Universe Cycle - Universe (4)
Pre Lab 

  • Comparing astrology and astronomy.
  • Exploring stars.
  • astrology
  • astronomy
  • constellations
  • galaxy
  • star
  • Sun
  • zodiac

Students compares astrology and astronomy.

Orion Nebula


Stars are balls of gas that emit energy created by fusion, a nuclear reaction within the star. There are many sizes and brightness of stars, ranging from super hot, blue-white stars (over 20,000EK) to cool red stars (3,000EK). Our Sun is a medium yellow star, towards the small and cool end of the spectrum. Current theory suggests that stars are born in nebulae, which are interstellar gas clouds. This is happening today. An example is the Orion Nebula (in the sword or bow of the Orion the Hunter constellation). Stars also die. Older stars types include red giants and supergiants.

Constellations are apparent associations of stars and galaxies, as seen from Earth. In reality, these objects are very far away from each other. The stars that make up the constellations are all within our own Milky Way galaxy. The galaxies can be much further away; because of their distance, they appear as points of light to the naked eye.

Constellations were very important to early people. They allowed them to find directions during the night, which helped them navigate on land and at sea. The yearly changes in the constellations also revealed to early farmers when spring and summer were approaching. This was more accurate than watching the Sun rise and set every morning.

One special group of constellations is called the Zodiac. The Zodiac constellations occur in a band that is parallel to the Earthís orbit or called the ecliptic. The ecliptic is the band between the Sunís highest point (summer) and the lowest point (winter) in the sky. The stars in the Zodiac constellations move very slowly compared to the Sun and the rest of the Solar System. They seem to be fixed in the sky.

As the Earth moves around the Sun, the Sun comes between the Earth and each of the Zodiac constellations. Because the Earth always revolves around the Sun in the same direction, the Sun crosses in front of the Zodiac constellations in the same order every year. This means that if you can recognize the Zodiac constellations, you can tell what time of year it is. They work like a calender.

This sky calender and the Zodiac constellations we identify today were first used by Babylonian astronomers about 2500 years ago. Babylon was a Middle Eastern culture that is well-known for its discoveries in astronomy and other sciences. The Babylonians used the Zodiac constellations to tell when spring was coming. This allowed them to tell when it was time to plant crops and to prepare for changes in the weather.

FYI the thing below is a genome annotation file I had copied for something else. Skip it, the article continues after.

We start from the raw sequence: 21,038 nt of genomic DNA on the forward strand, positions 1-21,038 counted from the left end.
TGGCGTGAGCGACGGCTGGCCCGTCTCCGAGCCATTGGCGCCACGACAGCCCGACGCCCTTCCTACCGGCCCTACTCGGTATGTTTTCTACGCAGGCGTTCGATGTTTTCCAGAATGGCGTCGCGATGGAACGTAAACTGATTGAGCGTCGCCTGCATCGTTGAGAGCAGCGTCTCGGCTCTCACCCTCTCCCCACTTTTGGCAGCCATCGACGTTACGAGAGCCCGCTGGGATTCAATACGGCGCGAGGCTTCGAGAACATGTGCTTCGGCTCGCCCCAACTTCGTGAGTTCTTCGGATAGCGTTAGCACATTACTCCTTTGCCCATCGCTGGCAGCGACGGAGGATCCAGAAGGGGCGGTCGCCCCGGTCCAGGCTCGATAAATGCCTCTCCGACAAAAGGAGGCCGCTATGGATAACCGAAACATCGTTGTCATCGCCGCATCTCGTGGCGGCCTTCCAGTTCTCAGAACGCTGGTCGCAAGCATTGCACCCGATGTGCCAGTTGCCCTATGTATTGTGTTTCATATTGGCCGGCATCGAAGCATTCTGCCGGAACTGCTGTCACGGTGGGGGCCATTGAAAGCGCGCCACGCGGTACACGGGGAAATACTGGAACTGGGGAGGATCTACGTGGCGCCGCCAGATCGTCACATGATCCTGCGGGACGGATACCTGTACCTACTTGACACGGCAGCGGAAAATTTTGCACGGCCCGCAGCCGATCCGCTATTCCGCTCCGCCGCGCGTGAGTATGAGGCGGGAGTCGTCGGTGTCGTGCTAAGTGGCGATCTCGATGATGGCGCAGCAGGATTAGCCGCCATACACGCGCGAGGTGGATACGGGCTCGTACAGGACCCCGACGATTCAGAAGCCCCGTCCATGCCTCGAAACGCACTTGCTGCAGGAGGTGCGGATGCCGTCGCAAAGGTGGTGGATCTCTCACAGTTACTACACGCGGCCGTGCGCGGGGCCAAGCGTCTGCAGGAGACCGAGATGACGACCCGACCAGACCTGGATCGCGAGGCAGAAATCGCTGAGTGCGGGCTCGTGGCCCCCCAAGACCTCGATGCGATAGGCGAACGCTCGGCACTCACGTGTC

Ancient people who studied the constellations were called astrologists. Today astrologists are pseudo scientists who try and predict the future using the signs of the Zodiac. Astronomy is the study of the origin, movement, and behavior of stars and all other components in the Universe. Astronomy is a science, based on repeated observations of the stars, and accurately predicts their motions and behavior. Some people confuse astronomy with astrology. There is no evidence that astrological predictions are accurate.

Today, we use the ancient constellations to help us locate different sectors of the Universe. Astronomers have divided the celestial globe into 88 constellation, which are listed on a separate sheet.


  1. Use the Celestial Globe to illustrate how we see the Universe from Earth. The Earth is in the center and you can easily show that if you live in the United State, the sky you see, is different than the sky you see if you lived in Australia. Compare this to the Inflatable Celestial Globe, which only illustrates the "clear" portion of the Celestial Globe.

  2. Discuss the components of the Universe by going over the vocabulary. Emphasize that the Universe includes galaxies, stars, planets, and anything else in space. Explain to the students that there is much that we do not know about stars. If some students are interested in the Universe, recommend that they consult the Internet, books, or magazines on the subject. New information on the Universe is updated, especially as new equipment is developed for space exploration.

  3. Give each student a Constellation Placemat and instruct them to try and find different constellations that you can find on the "88 Constellation Chart."

  4. Review the constellations of the Zodiac by using the worksheet and compare them with the 88 constellations used by astronomers. You may want students to write a story about one of them.

  5. Ask the students if they know the difference between astrology and astronomy. You may want to use the following graphs to help students determine the difference.
















  1. Make clear to the students that constellations refer to a grouping of stars that we see from Earth. Explain the Zodiacal constellations.

  2. See if students can determine the dates of the different Zodiac signs by asking all the students their birthdays and if they know their "sign." This is a fun way of finding the studentís birthday and perhaps discover the dates of each of the signs.
    Capricorn (December, 22 - January, 19)
    Aquarius (January, 20 - February, 18)
    Pisces (February, 19 - March, 20)
    Aries (March, 21 - April, 19)
    Taurus (April 20 - May, 20)
    Gemini (May, 21 - June, 20)
    Cancer (June, 21 - July, 22)
    Leo (July, 23 - August, 22)
    Virgo (August, 23 - September, 22)
    Libra (September, 23 - October, 22)
    Scorpio (October, 23 - November, 21)
    Sagittarius (November, 22 - December, 18)

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